Aug. 8 (UPI) -- Researchers have discovered that children with food allergies are at a three times lower risk of developing complicated appendicitis.
These findings, which were published Monday in the Journal of American Medical Association Pediatricts by scientists at Lund University and Skåne University Hospital in Sweden, could lead to better diagnostic tools.
"In a study of all the children who underwent surgery for appendicitis in Lund, Sweden, over the span of a decade, we found that the most common form of allergy, such as allergy to pollen and animal fur, was associated with a three times lower risk of developing complicated appendicitis," Martin Salo, a researcher at Lund University and physician at Skane University Hospital, said in a press release.
He said the results were adjusted for factors known to increase the risk of serious appendicitis, such as lower age and long-lasting symptoms.
Studied were IgE-mediated food allergies, which cause the child's immune system to react abnormally when exposed to specific foods such as milk, egg, wheat or nuts.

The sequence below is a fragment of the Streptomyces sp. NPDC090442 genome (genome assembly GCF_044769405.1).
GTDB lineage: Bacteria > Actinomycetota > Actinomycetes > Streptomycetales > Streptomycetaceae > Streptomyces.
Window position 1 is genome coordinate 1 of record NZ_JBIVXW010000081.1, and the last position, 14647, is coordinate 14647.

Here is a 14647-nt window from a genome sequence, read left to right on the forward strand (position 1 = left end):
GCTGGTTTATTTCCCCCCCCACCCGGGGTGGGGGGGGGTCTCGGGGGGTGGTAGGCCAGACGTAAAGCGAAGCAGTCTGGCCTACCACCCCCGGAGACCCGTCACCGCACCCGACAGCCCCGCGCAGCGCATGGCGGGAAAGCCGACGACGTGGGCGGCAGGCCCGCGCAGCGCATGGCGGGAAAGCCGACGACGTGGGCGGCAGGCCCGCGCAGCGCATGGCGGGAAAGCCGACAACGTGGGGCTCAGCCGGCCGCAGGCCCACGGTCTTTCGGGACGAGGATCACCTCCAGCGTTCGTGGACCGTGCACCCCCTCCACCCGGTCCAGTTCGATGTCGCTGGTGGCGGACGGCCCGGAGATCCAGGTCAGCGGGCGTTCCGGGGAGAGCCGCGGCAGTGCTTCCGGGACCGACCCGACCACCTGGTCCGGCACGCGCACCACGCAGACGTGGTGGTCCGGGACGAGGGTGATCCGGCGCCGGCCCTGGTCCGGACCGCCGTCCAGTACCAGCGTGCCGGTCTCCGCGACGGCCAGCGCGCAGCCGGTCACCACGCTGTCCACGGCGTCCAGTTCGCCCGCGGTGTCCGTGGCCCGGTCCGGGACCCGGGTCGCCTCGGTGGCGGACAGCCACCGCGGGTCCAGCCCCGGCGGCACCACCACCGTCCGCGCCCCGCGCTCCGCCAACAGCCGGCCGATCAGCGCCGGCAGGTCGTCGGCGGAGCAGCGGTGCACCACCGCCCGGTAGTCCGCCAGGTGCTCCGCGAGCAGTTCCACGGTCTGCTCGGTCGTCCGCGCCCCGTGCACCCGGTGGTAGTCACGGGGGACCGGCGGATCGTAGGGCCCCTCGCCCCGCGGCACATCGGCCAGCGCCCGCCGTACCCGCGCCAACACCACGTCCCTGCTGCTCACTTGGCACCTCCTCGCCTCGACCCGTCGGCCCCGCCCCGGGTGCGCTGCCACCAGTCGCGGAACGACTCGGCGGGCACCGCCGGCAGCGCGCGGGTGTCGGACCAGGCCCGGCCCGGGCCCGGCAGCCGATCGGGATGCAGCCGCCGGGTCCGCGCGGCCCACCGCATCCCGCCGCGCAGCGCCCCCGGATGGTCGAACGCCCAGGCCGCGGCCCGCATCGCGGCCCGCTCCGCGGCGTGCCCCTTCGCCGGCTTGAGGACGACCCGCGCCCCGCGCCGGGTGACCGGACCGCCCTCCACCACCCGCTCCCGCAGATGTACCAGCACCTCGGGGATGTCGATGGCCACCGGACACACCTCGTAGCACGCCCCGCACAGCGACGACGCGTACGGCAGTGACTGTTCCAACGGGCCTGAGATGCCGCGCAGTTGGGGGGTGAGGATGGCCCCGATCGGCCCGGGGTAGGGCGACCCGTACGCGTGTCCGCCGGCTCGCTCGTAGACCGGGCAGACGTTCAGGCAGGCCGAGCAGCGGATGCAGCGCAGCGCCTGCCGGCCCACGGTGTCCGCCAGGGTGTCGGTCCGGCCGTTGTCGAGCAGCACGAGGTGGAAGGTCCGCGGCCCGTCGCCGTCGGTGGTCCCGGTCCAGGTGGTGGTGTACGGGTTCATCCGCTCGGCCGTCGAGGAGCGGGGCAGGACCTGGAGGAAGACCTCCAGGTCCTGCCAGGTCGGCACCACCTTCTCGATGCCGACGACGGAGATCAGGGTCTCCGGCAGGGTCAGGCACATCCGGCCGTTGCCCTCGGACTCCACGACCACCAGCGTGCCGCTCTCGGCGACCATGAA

Appendicitis is an inflammation of the appendix, which projects from the colon on the lower right side of the abdomen.
Most often, appendicitis, which causes pain in the lower right abdomen, occurs in people between the ages of 10 and 30, according to the Mayo Clinic. A rupture spreads infection throughout the abdomen. The organ, which doesn't have a specific purpose, is then usually surgically removed.
Researchers in Sweden note that previous studies have found that a third of children have a more complicated form of appendicitis, which requires a longer hospital stay and sometimes several surgeries.
Scientists for years have theorized that because the immunological response is different for children with allergies, contracting complicated appendicitis was lower.
"The outcome of the study supports the theory that complicated appendicitis has a different immunological development compared to uncomplicated appendicitis," Salo said. "The results also provide clues that we hope can lead to the development of new diagnostic aids such as blood tests."
Studied were 605 children under the age of 15 at Skane University Hospital in Lund between 2007 and 2017.
The researchers compared the outcomes for 102 children with IgE-mediated allergy to 503 without this allergy. Among the children with the allergies, 19.6 percent contracted more complicated appendicitis. But among children with no IgE-mediated allergy, 46.9 percent were affected.
"Our results suggest that allergic immune responses modulate the severity of appendicitis, yet we can only speculate about the causal mechanisms," the researchers wrote in the study. "Our findings do not support the theory that seasonal antigenic exposure or allergy treatment influences the association of allergy with complicated appendicitis."